The ideal is that we extract all the database-specific code, and sql-statements, into a data-layer which we can ignore. If all goes well then we should, in principle, be able to switch this low-level layer from, say, SQL Server to Oracle (or MySql..) with the minimum of fuss; perhaps even just with a single change from one connection-string to another.




For me, creating a strongly-typed DataSet using the DataSet Designer is a further step to understanding database-interaction, and data-binding. If you do some searching you will discover some dissenting voices about this process. In particular, the use of, and trust in, the DataSet Designer. If, after this tutorial, this is an approach that you wish to consider then you should do some further research.

Even if you should decide not to pursue this particular approach I believe there is a lot to be learnt here. In particular, I believe it provides a good stepping-stone before examining something as big as the Entity Framework.




Attached Image

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My Database

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You might add an additional field to this table bonus bit NULL. I added this to the typed-DataSet later-on using the steps given in the spoiler. I'll leave it up-to you if you feel happy to leave this until later.

Spoiler

Staff Table
Spoiler

Attached Image

Department Table
Spoiler

Attached Image

Edited: HolidayID should be the primary key.

Holiday Table
Spoiler


Creating Our Class Library

Create a new Class Library Project named StaffDAL. Planning ahead, you'll want to save it in an accessible area. Use Solution Explorer to delete the default class-file that it creates.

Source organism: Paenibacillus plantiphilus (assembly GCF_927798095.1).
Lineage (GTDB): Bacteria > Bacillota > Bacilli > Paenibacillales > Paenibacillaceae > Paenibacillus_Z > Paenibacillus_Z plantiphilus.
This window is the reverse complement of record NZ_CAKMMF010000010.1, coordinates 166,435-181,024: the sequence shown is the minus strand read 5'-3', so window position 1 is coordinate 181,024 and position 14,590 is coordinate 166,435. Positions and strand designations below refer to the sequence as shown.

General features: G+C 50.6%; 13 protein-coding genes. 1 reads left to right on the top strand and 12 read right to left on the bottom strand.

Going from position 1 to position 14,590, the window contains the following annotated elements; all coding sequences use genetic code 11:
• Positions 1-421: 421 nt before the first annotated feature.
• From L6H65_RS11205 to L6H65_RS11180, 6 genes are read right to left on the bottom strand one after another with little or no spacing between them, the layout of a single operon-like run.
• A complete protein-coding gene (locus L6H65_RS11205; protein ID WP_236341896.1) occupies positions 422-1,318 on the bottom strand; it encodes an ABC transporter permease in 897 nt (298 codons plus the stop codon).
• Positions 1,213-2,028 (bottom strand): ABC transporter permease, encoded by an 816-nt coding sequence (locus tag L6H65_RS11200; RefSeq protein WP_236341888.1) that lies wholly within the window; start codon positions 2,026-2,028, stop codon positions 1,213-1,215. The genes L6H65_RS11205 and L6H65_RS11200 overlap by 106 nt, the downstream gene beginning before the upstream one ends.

Make sure the Database Explorer window is open and pinned and use it to connect to the database (or one of your own) so that it appears in the list. Expand the tables folder.

Go to the Project menu, Add New Item, (possibly) the Data area on the left, and choose DataSet. Name it StaffDS. Drag the tables from the Database Window onto the Design surface. The DataSet Designer should be populated with DataTables that mirror the database-tables.

Spoiler


If you show all files in Solution Explorer and open StaffDS.Designer.cs you'll see some of the magic that's just happened. My version has 3480 lines of code!! DO NOT CHANGE THIS FILE. Once you've had a glance through it make sure that you close it.

This file should not be changed. Even if you were adventurous enough to do this your changes will be over-written when its re-built.

Creating and Editing Typed Datasets

If you double-click an empty area of the DataSet Designer (or right-click StaffDS.cs in Solution Explorer and choose View Code) you should find this:
Partial Class StaffDS
End Class


Notice that this is a partial class. We can extend our DataSet by adding additional members here - NOT in the designer file.




A strongly-typed DataSet does not on its own (in my opinion) constitute a DAL. Yes, it does provide a level of abstraction, but you will notice in several places in my code that I refer to fields as strings ("StaffID") and we still need to have some understanding of the underlying structure and data. (Admittedly, our example needs to be kept to a reasonable size.) If we continued to extend our Class Library then it could, eventually, be considered a DAL.

The term DAL is not formalized enough to define what constitues a 'layer'. If we cannot see any sql, and we use objects, their methods and properties (with limited use of strings), then I would consider this a 'layer'. But this is just a casual remark, seek out wikipedia for more considered definitions.




Add the following method that we will use to fully populate our DataSet from the database.